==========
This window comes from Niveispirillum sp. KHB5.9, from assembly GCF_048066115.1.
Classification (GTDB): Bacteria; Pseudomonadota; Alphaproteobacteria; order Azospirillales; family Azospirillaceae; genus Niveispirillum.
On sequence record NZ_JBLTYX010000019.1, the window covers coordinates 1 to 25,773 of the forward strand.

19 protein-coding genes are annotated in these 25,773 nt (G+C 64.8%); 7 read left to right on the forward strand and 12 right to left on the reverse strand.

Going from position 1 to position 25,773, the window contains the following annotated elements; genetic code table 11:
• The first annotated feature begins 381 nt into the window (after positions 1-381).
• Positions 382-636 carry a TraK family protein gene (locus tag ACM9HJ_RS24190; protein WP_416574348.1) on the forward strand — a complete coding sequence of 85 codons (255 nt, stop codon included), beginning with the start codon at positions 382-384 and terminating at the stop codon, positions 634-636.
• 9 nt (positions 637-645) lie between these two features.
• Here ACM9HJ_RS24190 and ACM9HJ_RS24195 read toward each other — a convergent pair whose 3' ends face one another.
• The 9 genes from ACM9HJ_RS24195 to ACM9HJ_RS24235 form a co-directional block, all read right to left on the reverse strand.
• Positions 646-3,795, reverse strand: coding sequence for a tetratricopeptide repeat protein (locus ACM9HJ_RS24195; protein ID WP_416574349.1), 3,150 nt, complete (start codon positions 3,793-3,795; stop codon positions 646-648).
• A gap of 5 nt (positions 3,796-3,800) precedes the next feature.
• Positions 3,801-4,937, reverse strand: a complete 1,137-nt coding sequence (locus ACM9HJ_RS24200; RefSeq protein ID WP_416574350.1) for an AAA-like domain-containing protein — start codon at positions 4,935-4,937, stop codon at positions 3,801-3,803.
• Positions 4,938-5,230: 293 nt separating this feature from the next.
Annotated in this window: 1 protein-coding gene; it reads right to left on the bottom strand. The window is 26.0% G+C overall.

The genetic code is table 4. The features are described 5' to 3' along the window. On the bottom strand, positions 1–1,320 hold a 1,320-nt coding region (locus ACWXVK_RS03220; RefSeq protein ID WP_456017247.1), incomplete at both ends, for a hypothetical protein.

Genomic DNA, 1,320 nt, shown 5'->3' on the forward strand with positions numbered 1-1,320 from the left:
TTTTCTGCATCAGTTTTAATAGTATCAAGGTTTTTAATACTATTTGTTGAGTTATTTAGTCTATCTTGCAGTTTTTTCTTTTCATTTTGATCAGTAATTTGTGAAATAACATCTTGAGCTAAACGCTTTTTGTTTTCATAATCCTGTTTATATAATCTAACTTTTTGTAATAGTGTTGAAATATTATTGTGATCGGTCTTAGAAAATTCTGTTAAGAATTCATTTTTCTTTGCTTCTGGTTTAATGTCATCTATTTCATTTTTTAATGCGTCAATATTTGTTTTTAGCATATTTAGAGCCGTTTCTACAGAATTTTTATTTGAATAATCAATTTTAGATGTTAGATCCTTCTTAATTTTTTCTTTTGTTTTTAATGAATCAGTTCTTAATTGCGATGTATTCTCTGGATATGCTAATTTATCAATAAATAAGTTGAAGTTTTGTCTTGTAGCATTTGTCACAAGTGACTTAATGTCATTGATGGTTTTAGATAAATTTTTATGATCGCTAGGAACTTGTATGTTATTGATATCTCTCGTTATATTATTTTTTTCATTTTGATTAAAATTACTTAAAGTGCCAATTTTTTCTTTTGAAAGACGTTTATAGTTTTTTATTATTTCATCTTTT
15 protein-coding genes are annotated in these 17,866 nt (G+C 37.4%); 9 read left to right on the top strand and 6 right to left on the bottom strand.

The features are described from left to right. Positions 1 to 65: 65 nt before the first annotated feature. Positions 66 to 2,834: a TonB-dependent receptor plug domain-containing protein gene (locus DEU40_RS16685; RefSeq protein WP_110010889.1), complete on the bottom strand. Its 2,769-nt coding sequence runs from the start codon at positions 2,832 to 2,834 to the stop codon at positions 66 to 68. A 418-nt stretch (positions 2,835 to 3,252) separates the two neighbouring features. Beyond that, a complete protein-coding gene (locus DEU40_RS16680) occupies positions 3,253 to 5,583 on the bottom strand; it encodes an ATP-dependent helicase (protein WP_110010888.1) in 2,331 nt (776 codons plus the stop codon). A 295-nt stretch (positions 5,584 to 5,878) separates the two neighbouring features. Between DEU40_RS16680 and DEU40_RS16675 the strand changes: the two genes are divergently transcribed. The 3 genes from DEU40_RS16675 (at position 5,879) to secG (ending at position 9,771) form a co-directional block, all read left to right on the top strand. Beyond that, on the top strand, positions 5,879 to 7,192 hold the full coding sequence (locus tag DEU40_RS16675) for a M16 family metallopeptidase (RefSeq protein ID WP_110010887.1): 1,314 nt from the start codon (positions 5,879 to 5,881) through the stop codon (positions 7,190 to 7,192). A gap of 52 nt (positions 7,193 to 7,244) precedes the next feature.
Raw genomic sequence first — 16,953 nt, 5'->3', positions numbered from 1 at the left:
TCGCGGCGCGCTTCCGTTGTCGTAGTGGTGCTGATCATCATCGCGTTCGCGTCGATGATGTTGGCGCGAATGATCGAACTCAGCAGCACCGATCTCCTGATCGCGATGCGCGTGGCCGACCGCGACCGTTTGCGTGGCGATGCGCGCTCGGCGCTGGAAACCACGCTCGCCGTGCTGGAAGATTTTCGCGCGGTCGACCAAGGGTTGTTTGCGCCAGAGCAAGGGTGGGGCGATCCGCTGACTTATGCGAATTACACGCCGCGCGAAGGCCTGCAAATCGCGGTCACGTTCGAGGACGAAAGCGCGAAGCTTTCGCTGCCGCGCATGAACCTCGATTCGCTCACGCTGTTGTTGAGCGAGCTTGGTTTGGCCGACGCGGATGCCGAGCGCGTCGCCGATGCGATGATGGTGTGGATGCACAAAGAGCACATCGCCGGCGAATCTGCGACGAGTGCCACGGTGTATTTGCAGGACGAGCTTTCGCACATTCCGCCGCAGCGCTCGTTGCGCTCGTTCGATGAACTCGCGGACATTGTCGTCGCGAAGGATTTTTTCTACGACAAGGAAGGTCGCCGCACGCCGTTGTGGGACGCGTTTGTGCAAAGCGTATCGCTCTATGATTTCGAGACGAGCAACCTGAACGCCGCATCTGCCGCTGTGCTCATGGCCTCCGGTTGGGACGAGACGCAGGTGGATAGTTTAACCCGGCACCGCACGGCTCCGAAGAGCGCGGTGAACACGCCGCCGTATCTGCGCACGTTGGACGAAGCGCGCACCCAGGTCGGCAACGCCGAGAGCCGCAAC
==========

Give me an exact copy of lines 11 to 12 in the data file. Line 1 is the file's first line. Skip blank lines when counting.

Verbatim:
• Positions 646-3,795, reverse strand: coding sequence for a tetratricopeptide repeat protein (locus ACM9HJ_RS24195; protein ID WP_416574349.1), 3,150 nt, complete (start codon positions 3,793-3,795; stop codon positions 646-648).
• A gap of 5 nt (positions 3,796-3,800) precedes the next feature.